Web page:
Two of the biggest obstacles to merger activity are mismatched pricing expectations and regulatory impediments. With the dramatic increase in banking stock prices and trading multiples, buyers now have much better stock currency and thus, the capacity to pay more. The driver of this improvement has been better earnings and improved credit quality resulting in lower credit marks.
With these improving conditions, one might expect a wave of merger activity that advisors dream about. However, we have to keep in mind that equity markets are pricing in the expected future results while banking regulators are focused on past exam results and potential future market stresses. Therefore, regulators are not caught up in the current market euphoria. Regulatory issues can materially delay deals as evidenced by the pending M&T Bank and Hudson City transaction.
Limitations of Joint Meetings with Regulators
Regulatory factors will continue as impediments to deals. One common approach in addressing regulatory factors is a pre-filing meeting with regulators prior to announcement. This pre-filing meeting serves multiple purposes. It provides a courtesy to regulators and helps strengthen the relationship and trust between banker and regulator. Bankers and their advisors also view the meeting as a due diligence tool. Managers report to their boards of directors that they meet with the regulators on the transaction and did not hear any objections. However, it is important to realize that the usefulness of this meeting from a due diligence perspective will depend upon the attendees of the meeting. Regulators are prohibited by law from discussing examination findings with anyone other than the management of the regulated institution and their regulatory advisors, so regulators must limit what is said in a joint meeting with both management teams and advisors. As a solution, the pre-filing meeting should be a two-part meeting. One part should allow for an open dialog on examination matters between the regulator and regulated institution. The second part will allow the buyer, target and their advisors to discuss the application and processing matters with the regulator.
From my experience, regulatory impediments toward mergers revolve around three areas: 1. safety and soundness, 2. compliance and 3. golden parachute restrictions. From a safety and soundness perspective, regulators require that the combined entity be at least pro forma CAMELS rated 2. The key to addressing regulatory concerns from a safety and soundness standpoint is compiling a pro forma enterprise risk management (ERM) analysis. The ERM analysis will provide a framework for management to discuss the resulting entity’s risk profile in a CAMELS format. Regulators will be interested in discussing the impact of any new lines of business, concentrations and new staffing models of the combined entity.
Material buyer compliance issues will usually delay or prevent a transaction. Management teams of buyers have to be vigilant with regulatory compliance and resolve issues pre-announcement, even if the delay is weeks or months. Compliance issues at sellers are easier to resolve. Regulators will be evaluating whether the buyer’s management and policies and procedures are sufficient to provide a sound compliance framework going forward. However, correcting compliance going forward does not absolve buyers from the target’s past issues as JPMorgan Chase & Co. and Bank of America have found in their purchases of Washington Mutual Inc. and Countrywide Financial Corp. Therefore, due diligence remains key in identifying these issues while deal structure helps manage liability. For example, we recently advised two different acquirers that were purchasing banks with significant Bank Secrecy Act/anti-money laundering violations. In the first case, the acquirer built in a walk-away provision in the merger agreement which allowed the acquirer to terminate the deal if fines exceeded a threshold. In the second case, the buyer could not determine the potential liability and elected to structure the transaction as a purchase of assets and assumption of certain liabilities. In this second case, the regulatory fines amounted to almost the entire deal consideration. The buyer was immune from the fines, but the sellers received almost nothing.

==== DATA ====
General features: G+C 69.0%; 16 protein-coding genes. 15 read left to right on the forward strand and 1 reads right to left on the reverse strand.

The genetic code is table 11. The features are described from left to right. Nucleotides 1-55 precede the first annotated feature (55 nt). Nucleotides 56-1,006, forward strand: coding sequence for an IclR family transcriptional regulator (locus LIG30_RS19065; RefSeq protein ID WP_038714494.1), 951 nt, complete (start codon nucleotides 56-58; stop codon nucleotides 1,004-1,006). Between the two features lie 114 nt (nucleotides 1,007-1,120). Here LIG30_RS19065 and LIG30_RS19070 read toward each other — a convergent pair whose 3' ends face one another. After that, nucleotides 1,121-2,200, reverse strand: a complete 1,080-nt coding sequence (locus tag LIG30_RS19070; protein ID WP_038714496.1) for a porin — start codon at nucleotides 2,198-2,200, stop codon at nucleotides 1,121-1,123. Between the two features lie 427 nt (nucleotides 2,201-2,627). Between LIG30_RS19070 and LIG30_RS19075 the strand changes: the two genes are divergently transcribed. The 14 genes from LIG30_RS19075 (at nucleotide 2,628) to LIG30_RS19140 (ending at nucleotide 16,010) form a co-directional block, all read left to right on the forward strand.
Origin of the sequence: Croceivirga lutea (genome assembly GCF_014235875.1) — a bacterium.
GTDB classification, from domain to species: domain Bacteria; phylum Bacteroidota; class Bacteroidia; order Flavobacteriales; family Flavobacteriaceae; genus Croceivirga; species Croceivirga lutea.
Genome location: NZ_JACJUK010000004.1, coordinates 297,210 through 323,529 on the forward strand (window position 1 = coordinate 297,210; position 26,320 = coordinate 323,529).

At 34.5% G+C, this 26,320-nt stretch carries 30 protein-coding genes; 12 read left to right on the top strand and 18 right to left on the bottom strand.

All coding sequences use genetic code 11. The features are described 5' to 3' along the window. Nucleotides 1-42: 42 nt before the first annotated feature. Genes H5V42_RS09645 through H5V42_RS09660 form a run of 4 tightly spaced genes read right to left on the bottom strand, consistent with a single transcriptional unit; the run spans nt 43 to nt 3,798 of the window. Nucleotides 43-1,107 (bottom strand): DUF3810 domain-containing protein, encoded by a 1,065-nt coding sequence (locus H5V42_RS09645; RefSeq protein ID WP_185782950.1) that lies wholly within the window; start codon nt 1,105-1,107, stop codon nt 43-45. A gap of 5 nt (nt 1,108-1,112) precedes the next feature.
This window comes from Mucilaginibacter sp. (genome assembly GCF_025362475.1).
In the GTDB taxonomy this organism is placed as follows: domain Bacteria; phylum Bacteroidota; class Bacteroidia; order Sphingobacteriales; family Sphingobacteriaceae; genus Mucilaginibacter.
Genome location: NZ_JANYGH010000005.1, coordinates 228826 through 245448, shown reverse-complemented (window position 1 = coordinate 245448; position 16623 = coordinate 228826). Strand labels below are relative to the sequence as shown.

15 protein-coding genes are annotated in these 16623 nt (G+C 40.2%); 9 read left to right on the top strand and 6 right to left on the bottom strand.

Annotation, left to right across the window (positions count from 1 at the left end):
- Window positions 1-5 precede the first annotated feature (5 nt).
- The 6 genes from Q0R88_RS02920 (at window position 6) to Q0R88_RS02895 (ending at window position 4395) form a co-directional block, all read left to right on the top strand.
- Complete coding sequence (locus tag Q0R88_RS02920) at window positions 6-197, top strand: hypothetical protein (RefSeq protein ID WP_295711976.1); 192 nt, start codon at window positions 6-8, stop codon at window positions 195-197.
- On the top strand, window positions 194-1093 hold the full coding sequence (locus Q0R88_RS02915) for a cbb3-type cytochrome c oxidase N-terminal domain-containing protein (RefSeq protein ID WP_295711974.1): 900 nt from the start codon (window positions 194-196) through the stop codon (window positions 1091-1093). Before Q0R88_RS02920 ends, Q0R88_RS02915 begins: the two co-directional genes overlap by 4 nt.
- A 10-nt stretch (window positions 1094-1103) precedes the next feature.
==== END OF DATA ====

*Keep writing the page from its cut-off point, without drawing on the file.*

Golden Parachutes as a Problem
One factor used to induce the management teams of sellers to go along with (and sometimes promote) the sale of their institution are golden parachute agreements. However, a renewed focus by regulators on Section 359 of the Federal Deposit Insurance Corp.’s rules and regulations has led to deal hurdles. Section 359 limits the payment of golden parachutes to the management team of institutions in troubled condition. Historically, payments were structured so the acquirer made the payment, not the troubled institution, as a means of sidestepping the issue. But now, the FDIC has strictly limited payments to no more than twelve months salary, regardless of which entity pays it. Therefore, sellers either have to improve their risk profile to remove the regulatory troubled condition or management teams have to accept the severance limitations.
While the market is improving and conditions are ripe for deal making, addressing and evaluating regulatory position needs to be a continued focus.